Women rabbis across Reform, Reconstructionist and Conservative movements alike are reinterpreting the relationship between rabbi and congregant. Instead of the traditional roles of omnipotent patriarchal leader and humble follower, women rabbis are quietly but decisively redefining the roles and narrowing the hierarchical gulf. “The push now is to change the image of the rabbi: to speak near the congregation, not from above. It’s no longer the distant holy man, but rather that of a hand-holder, an educator to inspire and teach!’ says Rabbi Nina Car-din, assistant to the chancellor for academic affairs at the Jewish Theological Seminary (JTS). “The idea is to empower the congregant to be a more active member of the Jewish community!”

Aron of Temple Ahavath Sholom calls the new synagogue “more democratic and participatory. People come looking for community, not an authoritarian structure. Women by nature seem less distant, more human.”

The result is a more accessible, informal approach to services. Both male and female congregants are frequently recruited to sing or lead the congregation in prayer; women drape themselves in the shawl traditionally reserved for men (the tallit). Instead of standing on the pulpit, Rabbi Stephanie Dickstein of the United Synagogue of Hoboken conducts parts of her service from the first pew where she is literally on equal footing with her congregation.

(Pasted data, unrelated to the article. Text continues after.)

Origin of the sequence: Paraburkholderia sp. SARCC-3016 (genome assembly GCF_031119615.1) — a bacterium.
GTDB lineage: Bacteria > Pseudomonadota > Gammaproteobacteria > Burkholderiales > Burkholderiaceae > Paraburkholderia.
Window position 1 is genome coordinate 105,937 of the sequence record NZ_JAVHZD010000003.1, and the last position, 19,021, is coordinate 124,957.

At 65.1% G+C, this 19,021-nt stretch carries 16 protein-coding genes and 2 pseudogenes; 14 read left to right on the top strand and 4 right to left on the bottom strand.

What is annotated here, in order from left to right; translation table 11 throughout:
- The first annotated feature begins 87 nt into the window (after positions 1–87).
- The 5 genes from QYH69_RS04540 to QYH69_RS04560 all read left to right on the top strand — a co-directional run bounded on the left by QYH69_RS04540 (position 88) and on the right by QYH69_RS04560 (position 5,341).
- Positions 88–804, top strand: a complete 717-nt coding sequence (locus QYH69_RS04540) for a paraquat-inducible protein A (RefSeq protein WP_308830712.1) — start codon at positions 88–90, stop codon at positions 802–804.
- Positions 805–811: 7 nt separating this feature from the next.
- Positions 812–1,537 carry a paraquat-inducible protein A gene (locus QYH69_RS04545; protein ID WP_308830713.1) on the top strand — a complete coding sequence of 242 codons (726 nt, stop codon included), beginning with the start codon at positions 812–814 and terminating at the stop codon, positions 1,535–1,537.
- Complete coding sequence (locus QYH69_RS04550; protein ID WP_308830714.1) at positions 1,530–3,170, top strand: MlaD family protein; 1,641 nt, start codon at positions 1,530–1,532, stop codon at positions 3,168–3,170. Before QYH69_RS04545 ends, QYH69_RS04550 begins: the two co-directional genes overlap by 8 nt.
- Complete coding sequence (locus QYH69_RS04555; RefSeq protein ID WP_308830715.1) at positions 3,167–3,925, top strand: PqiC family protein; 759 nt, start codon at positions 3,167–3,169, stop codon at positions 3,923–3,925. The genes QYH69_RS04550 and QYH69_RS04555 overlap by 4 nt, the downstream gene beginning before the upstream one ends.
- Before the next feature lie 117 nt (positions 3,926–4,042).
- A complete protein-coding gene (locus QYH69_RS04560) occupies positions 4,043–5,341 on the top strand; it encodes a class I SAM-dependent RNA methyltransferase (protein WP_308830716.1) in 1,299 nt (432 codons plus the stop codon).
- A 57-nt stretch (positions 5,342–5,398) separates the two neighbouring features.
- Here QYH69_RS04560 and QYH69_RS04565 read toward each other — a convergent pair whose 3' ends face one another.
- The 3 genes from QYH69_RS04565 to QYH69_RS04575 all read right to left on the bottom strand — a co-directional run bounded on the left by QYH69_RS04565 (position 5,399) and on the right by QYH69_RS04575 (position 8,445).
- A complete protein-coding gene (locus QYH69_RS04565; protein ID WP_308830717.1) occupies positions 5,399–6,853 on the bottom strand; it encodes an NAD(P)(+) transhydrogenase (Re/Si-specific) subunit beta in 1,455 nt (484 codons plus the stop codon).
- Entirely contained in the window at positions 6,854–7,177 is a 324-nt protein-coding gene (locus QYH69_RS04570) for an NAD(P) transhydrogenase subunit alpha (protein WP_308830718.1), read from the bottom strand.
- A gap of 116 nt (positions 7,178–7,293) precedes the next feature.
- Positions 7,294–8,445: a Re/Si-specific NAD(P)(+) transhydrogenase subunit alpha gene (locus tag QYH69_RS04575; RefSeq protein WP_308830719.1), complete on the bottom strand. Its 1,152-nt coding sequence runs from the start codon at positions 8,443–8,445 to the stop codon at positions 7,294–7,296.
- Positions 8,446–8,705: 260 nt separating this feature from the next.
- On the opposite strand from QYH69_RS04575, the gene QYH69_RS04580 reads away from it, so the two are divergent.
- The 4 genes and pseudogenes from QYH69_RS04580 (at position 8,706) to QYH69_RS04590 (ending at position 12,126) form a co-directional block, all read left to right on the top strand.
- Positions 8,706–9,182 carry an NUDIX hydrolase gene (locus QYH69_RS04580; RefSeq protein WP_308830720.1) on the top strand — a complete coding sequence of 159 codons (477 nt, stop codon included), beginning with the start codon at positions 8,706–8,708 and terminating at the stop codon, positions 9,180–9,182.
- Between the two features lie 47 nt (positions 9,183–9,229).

Sally Priesand, the nation’s first woman rabbi, believes in establishing what she calls a “creative partnership” with her congregation — and with the board she reports to — at the 240-family Monmouth Reform Temple in Tinton Falls, New Jersey. “I don’t see myself in total control!’ she says. “My opinion may not be necessarily accepted by the board. It doesn’t happen too often, but sometimes I lose.”

When her contract was up for renegotiation last year, Priesand announced it to the congregation so that people were free to express their opinions. She compares this style of leadership with the model espoused by her former supervisor, the late Rabbi Edward Klein at Stephen Wise Free Synagogue in Manhattan. “He would never have gone to a meeting unless he had all the votes” she says. “Klein would decide the temple’s agenda. I work in such a way that the congregation decides for itself.”